Show Less

Tsunami in Kerala, India: Long-Term Psychological Distress, Sense of Coherence, Social Support, and Coping in a Non-Industrialized Setting

Series:

Sophia von Lieres

This study assesses the long-term psychological consequences after the 2004 Asian tsunami in Kerala, India. Participants are the inhabitants of Kerala’s coastal regions. The results indicated that the participants who were affected by the tsunami showed significantly greater psychological distress and symptoms of post-traumatic stress disorder (PTSD) than a control group. In addition, it could be shown that protective factors, such as perceived social support, certain coping strategies, and a sense of coherence, could decrease the level of symptoms. Perceived social support, in particular, decreased symptoms of post-traumatic stress disorder and a strong sense of coherence mitigated psychological distress. Avoidance coping was found to be more effective in decreasing levels of traumatic stress in this non-industrialized, collectivistic cultural setting.

Prices

Show Summary Details
Restricted access

10 Discussion

Extract

In conclusion, tsunami victims were still traumatized two and a half years after the tsunami and they showed greater psychological distress. In the tsunami- affected group, 44.8 percent of the people scored one standard deviation above the mean IES score of the total group. If the cut-off score of 24 is used for the IES, as was used in a Japanese sample (Inoue et al., 2006), 74.9 percent of the tsunami-affected group would be suffering from PTSD at the time of data col- lection. In the not affected group, only 35.5 percent were suffering from clini- cal PTSD. If both samples were pooled together, 57 percent of the total group would be suffering from PTSD, so it is evident that they were quite trauma- tized. When comparing the affected and not affected group, the affected group showed significantly more PTSD symptoms and general psychological distress symptoms. Moreover, as hypothesized, SOC and social support decreased the level of traumatic stress. SOC significantly decreased the level of general psychological distress and intrusion symptoms of PTSD. Social support decreased both intru- sion and avoidance symptoms of PTSD, as well as the level of general psycho- logical distress. The results of the study also indicated that avoidance coping is the coping strategy that is more effective in a collectivistic setting if the total sample is taken into account. Avoidance coping significantly decreased and approach coping significantly increased PTSD symptoms. Approach coping also signifi- cantly increased psychological distress. However, in the tsunami-affected sam- ple, only...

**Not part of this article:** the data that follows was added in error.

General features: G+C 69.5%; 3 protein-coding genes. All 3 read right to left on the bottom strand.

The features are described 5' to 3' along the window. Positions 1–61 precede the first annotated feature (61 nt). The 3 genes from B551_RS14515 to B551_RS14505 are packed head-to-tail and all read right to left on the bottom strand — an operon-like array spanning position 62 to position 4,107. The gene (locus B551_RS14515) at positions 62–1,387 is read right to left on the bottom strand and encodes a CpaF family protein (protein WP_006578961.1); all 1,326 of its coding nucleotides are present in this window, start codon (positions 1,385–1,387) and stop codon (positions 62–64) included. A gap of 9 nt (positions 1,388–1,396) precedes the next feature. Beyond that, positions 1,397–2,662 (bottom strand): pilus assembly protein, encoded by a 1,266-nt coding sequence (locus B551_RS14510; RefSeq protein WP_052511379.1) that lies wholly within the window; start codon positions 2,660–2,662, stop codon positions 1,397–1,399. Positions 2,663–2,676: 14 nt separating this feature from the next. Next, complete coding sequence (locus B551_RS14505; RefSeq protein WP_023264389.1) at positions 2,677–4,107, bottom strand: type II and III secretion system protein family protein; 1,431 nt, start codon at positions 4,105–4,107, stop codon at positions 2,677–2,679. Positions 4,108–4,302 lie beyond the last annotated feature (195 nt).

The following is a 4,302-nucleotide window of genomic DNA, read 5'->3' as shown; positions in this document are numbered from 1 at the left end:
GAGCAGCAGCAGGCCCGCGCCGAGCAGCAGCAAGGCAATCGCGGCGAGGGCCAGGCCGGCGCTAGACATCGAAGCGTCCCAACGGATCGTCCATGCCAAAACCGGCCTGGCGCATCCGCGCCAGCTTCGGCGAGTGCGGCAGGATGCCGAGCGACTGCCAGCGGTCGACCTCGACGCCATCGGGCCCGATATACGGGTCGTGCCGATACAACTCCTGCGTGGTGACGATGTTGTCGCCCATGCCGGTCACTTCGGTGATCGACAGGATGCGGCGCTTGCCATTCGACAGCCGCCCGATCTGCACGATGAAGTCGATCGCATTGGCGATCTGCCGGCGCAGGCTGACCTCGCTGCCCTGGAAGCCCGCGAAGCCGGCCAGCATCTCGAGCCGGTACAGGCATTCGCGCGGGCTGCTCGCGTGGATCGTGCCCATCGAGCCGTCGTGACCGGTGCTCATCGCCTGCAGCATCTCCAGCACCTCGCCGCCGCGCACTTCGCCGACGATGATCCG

You are not authenticated to view the full text of this chapter or article.

This site requires a subscription or purchase to access the full text of books or journals.

Do you have any questions? Contact us.

Or login to access all content.